Quarterly reports are hot news today. Listen: “While the end-of-the-world scenario will be rife with unimaginable horrors,” predicts the CEO of a major Wall Street bank at a shareholders meeting, “we believe that the pre-end period will be filled with unprecedented opportunities for profit.” That message comes from one of Robert Mankoff’s popular New Yorker cartoons, and it accurately captures the winning strategy used by most successful Wall Street bankers. But the real successful strategists have both, balancing the two: short-term opportunities for profit plus a vision of the future, the long-term megatrends that impact returns today as well as tomorrow. Here’s an example of this strategy, hedging long risks while playing a winning short game.

Here’s one strategy based on the 12 megatrends in Jared Diamond’s book “Collapse: How Societies Chose to Fail Or Succeed.” So you’d be building a portfolio that balances short-term opportunities within Diamond’s megatrends structure, picking stocks that fit near-term the best investment parameters for success in a society that’s risking a collapse:

1. Water
Diamond warns: “Most of the world’s freshwater in rivers and lakes is already being used for irrigation, domestic and industrial water,” transportation, dams, fisheries and recreation. Water problems destroyed many earlier civilizations: “Today over a billion people lack access to reliable safe drinking water.” By 2015 two-thirds of the world will live in water-stressed countries. Water will trade like oil futures today. More and more wars will be fought over water and other basic resources concluded a 2003 Pentagon report predicting that “warfare will define human life by 2020.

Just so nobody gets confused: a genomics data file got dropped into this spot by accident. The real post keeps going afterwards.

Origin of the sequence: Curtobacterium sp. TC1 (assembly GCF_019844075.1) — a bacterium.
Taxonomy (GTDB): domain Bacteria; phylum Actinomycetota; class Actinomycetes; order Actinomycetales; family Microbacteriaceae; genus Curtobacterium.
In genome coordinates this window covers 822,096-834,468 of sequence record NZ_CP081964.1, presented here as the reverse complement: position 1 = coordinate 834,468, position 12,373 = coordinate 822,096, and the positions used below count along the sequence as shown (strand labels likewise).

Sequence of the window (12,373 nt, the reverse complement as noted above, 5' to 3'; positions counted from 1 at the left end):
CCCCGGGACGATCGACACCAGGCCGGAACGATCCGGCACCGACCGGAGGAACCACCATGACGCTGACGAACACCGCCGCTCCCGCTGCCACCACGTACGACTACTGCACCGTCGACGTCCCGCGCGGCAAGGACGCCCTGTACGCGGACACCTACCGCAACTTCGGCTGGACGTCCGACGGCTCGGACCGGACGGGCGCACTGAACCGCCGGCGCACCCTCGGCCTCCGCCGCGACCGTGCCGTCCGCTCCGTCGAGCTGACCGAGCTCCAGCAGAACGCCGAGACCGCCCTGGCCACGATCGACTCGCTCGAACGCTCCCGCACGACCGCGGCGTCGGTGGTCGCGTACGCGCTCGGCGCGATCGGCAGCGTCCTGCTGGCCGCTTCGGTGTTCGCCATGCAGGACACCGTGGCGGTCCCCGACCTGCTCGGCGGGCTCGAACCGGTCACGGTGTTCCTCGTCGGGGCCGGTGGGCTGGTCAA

2. Food
The United Nations says the global food crisis is a “silent tsunami.” Two billion people, mostly poor, depend on fish and other wild foods for protein. Their supplies have “collapsed or are in steep decline,” forcing use of costly animal proteins. The rise in food prices is making it worse for billions living below poverty levels. In “The End of Plenty,” National Geographic warns “synthetic fertilizers, pesticides, and irrigation, supercharged by genetically engineered seeds” is failing. A joint World Bank/UN study “concluded that the immense production increases brought about by science and technology the past 30 years have failed to improve food access for many of the world’s poor.” Time warns that our “addiction to meat” has led to farming that’s “destructive of the soil, the environment and us.”

3. Farmland
Crop soils are “being carried away by water and wind erosion at rates between 10 to 40 times the rates of soil formation.” With forests, the soil-erosion rate is “between 500 and 10,000 times” the replacement rate, a trend accelerated by today’s new age of the 100,000-acre megafires. Ceres and Chess are hedge funds that own many small farms.